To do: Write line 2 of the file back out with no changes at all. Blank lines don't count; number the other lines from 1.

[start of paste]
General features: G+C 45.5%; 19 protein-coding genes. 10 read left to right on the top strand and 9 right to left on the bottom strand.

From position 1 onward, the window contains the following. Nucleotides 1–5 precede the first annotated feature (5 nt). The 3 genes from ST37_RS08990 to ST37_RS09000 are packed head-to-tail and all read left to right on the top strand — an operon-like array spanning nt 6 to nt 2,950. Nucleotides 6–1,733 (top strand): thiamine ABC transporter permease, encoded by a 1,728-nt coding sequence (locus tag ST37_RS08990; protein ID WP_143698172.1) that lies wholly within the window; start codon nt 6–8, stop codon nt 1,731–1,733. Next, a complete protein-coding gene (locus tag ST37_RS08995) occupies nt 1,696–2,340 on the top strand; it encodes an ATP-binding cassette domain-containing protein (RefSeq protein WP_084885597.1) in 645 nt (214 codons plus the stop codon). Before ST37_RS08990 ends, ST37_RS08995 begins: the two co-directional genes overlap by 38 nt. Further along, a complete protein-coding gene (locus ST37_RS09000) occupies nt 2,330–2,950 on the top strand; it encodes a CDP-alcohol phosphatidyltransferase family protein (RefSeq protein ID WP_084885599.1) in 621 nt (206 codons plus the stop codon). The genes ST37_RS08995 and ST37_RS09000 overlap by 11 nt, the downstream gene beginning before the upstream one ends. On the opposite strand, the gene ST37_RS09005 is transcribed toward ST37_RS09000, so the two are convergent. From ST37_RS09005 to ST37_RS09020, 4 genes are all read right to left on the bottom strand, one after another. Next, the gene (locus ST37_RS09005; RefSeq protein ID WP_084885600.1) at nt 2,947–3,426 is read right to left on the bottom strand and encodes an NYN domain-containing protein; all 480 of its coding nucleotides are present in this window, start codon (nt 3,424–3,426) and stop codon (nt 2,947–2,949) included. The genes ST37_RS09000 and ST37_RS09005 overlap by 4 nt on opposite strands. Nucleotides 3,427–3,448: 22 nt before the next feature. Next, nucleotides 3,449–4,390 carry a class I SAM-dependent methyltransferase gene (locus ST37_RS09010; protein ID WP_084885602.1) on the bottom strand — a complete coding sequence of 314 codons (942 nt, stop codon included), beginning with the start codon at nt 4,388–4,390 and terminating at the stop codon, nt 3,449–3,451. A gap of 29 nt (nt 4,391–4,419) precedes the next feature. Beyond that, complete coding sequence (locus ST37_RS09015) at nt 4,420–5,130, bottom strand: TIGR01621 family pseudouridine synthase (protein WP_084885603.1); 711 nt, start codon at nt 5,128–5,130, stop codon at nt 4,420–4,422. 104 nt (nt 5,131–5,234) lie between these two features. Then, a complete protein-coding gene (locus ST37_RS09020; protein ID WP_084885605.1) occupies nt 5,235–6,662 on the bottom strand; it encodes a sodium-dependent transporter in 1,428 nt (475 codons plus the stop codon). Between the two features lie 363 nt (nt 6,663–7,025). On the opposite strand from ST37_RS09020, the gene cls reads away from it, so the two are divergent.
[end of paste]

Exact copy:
From position 1 onward, the window contains the following. Nucleotides 1–5 precede the first annotated feature (5 nt). The 3 genes from ST37_RS08990 to ST37_RS09000 are packed head-to-tail and all read left to right on the top strand — an operon-like array spanning nt 6 to nt 2,950. Nucleotides 6–1,733 (top strand): thiamine ABC transporter permease, encoded by a 1,728-nt coding sequence (locus tag ST37_RS08990; protein ID WP_143698172.1) that lies wholly within the window; start codon nt 6–8, stop codon nt 1,731–1,733. Next, a complete protein-coding gene (locus tag ST37_RS08995) occupies nt 1,696–2,340 on the top strand; it encodes an ATP-binding cassette domain-containing protein (RefSeq protein WP_084885597.1) in 645 nt (214 codons plus the stop codon). Before ST37_RS08990 ends, ST37_RS08995 begins: the two co-directional genes overlap by 38 nt. Further along, a complete protein-coding gene (locus ST37_RS09000) occupies nt 2,330–2,950 on the top strand; it encodes a CDP-alcohol phosphatidyltransferase family protein (RefSeq protein ID WP_084885599.1) in 621 nt (206 codons plus the stop codon). The genes ST37_RS08995 and ST37_RS09000 overlap by 11 nt, the downstream gene beginning before the upstream one ends. On the opposite strand, the gene ST37_RS09005 is transcribed toward ST37_RS09000, so the two are convergent. From ST37_RS09005 to ST37_RS09020, 4 genes are all read right to left on the bottom strand, one after another. Next, the gene (locus ST37_RS09005; RefSeq protein ID WP_084885600.1) at nt 2,947–3,426 is read right to left on the bottom strand and encodes an NYN domain-containing protein; all 480 of its coding nucleotides are present in this window, start codon (nt 3,424–3,426) and stop codon (nt 2,947–2,949) included. The genes ST37_RS09000 and ST37_RS09005 overlap by 4 nt on opposite strands. Nucleotides 3,427–3,448: 22 nt before the next feature. Next, nucleotides 3,449–4,390 carry a class I SAM-dependent methyltransferase gene (locus ST37_RS09010; protein ID WP_084885602.1) on the bottom strand — a complete coding sequence of 314 codons (942 nt, stop codon included), beginning with the start codon at nt 4,388–4,390 and terminating at the stop codon, nt 3,449–3,451. A gap of 29 nt (nt 4,391–4,419) precedes the next feature. Beyond that, complete coding sequence (locus ST37_RS09015) at nt 4,420–5,130, bottom strand: TIGR01621 family pseudouridine synthase (protein WP_084885603.1); 711 nt, start codon at nt 5,128–5,130, stop codon at nt 4,420–4,422. 104 nt (nt 5,131–5,234) lie between these two features. Then, a complete protein-coding gene (locus ST37_RS09020; protein ID WP_084885605.1) occupies nt 5,235–6,662 on the bottom strand; it encodes a sodium-dependent transporter in 1,428 nt (475 codons plus the stop codon). Between the two features lie 363 nt (nt 6,663–7,025). On the opposite strand from ST37_RS09020, the gene cls reads away from it, so the two are divergent.